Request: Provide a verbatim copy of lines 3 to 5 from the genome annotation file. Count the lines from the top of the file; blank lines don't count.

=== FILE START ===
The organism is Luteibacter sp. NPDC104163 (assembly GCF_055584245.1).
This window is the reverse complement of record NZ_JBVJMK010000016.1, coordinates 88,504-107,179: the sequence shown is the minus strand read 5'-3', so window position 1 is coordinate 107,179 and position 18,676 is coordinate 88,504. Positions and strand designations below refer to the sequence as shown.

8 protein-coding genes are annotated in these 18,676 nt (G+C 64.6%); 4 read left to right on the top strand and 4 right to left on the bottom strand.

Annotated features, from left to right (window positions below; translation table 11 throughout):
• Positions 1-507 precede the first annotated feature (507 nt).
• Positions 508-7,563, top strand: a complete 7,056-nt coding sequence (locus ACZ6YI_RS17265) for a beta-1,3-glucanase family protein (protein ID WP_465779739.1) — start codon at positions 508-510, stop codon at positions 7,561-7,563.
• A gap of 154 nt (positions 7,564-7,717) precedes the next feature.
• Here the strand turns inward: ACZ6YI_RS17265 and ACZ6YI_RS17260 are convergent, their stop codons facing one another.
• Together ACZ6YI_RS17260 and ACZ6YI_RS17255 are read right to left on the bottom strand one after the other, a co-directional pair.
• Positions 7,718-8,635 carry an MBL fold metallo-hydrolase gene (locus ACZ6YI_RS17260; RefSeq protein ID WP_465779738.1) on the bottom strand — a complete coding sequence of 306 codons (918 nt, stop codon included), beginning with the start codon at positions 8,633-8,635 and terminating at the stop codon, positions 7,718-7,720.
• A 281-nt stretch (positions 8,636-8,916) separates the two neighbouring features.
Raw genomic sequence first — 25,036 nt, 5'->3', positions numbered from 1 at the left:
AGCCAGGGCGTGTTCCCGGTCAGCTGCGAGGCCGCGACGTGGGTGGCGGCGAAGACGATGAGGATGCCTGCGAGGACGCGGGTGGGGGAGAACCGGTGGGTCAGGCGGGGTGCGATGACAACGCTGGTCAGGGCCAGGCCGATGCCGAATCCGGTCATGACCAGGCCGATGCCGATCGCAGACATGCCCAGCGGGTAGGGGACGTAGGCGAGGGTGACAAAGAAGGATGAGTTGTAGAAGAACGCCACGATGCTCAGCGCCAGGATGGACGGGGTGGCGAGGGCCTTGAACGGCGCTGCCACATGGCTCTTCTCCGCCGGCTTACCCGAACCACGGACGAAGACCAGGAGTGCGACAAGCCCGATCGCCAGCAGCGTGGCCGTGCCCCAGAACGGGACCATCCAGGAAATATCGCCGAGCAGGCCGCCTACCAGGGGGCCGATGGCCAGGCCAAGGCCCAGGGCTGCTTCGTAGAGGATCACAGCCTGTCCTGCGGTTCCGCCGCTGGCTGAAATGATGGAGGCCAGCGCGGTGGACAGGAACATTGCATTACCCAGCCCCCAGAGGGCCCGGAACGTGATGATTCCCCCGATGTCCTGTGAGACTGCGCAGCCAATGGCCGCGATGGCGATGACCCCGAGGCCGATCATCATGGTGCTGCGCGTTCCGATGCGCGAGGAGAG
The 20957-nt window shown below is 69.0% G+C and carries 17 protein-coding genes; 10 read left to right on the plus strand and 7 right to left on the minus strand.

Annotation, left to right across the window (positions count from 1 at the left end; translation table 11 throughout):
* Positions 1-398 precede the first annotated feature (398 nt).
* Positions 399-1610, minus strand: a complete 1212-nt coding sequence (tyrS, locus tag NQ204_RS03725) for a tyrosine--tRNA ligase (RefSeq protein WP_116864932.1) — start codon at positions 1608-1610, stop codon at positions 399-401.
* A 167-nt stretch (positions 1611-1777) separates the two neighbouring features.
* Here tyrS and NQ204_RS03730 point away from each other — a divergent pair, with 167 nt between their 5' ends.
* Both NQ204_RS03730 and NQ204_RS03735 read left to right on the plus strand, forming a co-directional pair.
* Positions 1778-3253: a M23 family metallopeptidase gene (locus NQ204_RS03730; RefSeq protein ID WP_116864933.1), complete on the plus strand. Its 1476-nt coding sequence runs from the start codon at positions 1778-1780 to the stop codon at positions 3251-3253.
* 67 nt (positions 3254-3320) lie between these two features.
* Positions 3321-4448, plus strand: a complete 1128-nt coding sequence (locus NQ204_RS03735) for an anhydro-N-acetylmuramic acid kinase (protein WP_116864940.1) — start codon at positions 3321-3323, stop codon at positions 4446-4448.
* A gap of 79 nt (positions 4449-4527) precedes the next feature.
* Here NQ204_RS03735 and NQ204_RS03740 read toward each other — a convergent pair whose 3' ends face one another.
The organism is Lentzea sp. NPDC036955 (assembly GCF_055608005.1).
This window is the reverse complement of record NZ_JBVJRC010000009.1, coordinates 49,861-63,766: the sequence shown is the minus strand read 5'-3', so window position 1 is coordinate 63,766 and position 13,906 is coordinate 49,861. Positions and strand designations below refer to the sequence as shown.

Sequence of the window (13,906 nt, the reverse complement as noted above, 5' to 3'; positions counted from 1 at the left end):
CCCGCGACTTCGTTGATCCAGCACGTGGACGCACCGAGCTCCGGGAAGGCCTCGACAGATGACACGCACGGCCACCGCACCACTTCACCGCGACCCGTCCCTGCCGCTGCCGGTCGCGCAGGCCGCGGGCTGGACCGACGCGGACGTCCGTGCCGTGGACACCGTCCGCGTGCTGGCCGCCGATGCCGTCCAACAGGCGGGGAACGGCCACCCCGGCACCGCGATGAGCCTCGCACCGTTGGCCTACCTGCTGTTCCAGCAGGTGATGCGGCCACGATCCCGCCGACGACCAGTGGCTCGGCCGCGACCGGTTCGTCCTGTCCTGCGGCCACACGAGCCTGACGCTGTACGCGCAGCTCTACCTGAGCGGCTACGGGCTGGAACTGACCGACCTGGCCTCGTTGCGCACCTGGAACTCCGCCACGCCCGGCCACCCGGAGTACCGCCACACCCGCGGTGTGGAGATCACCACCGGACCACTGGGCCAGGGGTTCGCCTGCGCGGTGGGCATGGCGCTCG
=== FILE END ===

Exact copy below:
8 protein-coding genes are annotated in these 18,676 nt (G+C 64.6%); 4 read left to right on the top strand and 4 right to left on the bottom strand.

Annotated features, from left to right (window positions below; translation table 11 throughout):
• Positions 1-507 precede the first annotated feature (507 nt).